While Las Vegas and Atlantic City are popular casino gaming meccas, they also offer the allure of world-class entertainment, dining and nightlife. Though these amenities used to exist as merely a draw to entice the wagering crowd, they have gradually become more influential revenue channels in these and many similar markets around the world – and if gambling trends among millennials continue, these alternative entertainment streams to casino gaming may be a vital part of capturing the interest of future travelers.
Influence of Millennial Gambling Trends
For no other generation has the focus on entertainment and nightlife been more relevant than millennials. In a July 2016 study of Atlantic City casino tourists conducted by Stockton University, millennials (representing the youngest age group surveyed at 21-35) were shown to spend the smallest percentage of their travel budget, just 8.5 percent, on gambling activities. This figure came in barely over 1/3 of the percentage registered by millennials’ over-35 counterparts, at 23.5 percent.
*Table 3 from “Millennial Entertainment Preferences Study – July 2016”
Though sometimes stereotyped as being poor money managers, travel trends among millennials show that they are actually rather savvy and put a heavier priority on the value of experiences. This trend translates to the casino floor as well, where millennials are nearly even with other age groups when it comes to their likelihood of playing table games (a more community-oriented experience). At only 44 percent of those polled, however, millennials were nearly half as likely when compared to visitors over-35 to play a more isolating game such as slot machines.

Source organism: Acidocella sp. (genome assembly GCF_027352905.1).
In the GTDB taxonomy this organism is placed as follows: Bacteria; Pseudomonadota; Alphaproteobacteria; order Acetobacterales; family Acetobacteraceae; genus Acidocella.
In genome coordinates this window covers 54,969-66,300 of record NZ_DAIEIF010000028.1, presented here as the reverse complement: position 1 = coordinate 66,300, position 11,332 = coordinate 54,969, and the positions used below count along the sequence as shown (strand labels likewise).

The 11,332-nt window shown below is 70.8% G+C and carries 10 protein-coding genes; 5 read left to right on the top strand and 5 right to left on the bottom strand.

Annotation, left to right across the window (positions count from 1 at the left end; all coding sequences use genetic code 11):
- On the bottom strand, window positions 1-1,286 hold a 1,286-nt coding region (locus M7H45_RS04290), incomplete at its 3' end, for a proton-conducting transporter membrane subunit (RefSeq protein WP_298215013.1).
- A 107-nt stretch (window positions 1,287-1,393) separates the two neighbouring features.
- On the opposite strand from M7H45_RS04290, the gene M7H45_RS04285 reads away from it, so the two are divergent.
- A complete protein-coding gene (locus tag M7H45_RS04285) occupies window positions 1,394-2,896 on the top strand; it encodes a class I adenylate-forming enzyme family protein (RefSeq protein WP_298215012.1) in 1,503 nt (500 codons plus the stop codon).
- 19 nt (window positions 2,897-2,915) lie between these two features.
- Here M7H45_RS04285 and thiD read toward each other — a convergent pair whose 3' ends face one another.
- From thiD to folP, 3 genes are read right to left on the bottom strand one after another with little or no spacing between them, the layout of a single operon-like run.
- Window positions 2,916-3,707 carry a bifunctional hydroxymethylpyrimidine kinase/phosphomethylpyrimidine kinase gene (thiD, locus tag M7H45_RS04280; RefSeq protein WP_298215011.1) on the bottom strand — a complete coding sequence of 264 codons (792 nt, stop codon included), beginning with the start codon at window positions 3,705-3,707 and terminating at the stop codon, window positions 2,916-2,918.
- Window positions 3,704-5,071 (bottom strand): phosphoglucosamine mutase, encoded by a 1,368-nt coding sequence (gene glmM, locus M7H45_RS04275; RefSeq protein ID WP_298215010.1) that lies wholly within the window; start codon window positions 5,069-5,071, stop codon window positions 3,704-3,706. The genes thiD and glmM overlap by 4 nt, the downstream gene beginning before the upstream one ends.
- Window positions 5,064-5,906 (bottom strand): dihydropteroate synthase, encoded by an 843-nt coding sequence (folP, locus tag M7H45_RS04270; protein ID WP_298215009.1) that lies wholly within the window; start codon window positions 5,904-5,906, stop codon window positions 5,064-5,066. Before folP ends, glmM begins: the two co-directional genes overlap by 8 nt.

Considering the low overhead and high return on machine-based gaming, these figures further highlight the importance of bulking up on new and innovative means of entertainment for a younger generation.
“This is a generation which has grown up playing skill-based games and everything we are seeing within psychographics and spend patterns suggests that those should be the focus on the gaming floor of the future,” according to Derek Schoen, Director of Media Innovation at MGM Resorts International. “Since the recession, less and less has been spent in the Casino space with F&B, Entertainment and Attraction percentages on the increase. Vegas is a destination for fully integrated resorts, not just casinos anymore. Our game offerings need to evolve with the times.”
How Can the Hospitality and Gaming Industry Stay Relevant to Millennials?
In addition to placing a stronger emphasis on amenities and experiences, gaming executives should consider how they position certain elements of the gambling experience for millennials. In fact, 50 percent of millennials polled for the Stockton University study had admitted that they would be more likely to give slot gaming a try if skill were incorporated in the experience.
Based on statistics taken by a recent trend report by Newzoo titled, “How to Attract Social Casino Gamers,” there is little denial that millennial interest in casino gaming exists and of the 73.9 million social gamers identified in the U.S., more than half spend money.
While the figure below includes players in the sub-21 age range, social casino gamers in the 26-35 age range still make up over a quarter of the market.
With millennials making up the largest age group in the U.S. at 87 million and poised to account for 1/3 of all retail spending over the next five years, one thing is clear – understanding their demographic and tailoring meaningful experiences for this savvy generation will be a vital part of the future success of the hospitality and gaming industry.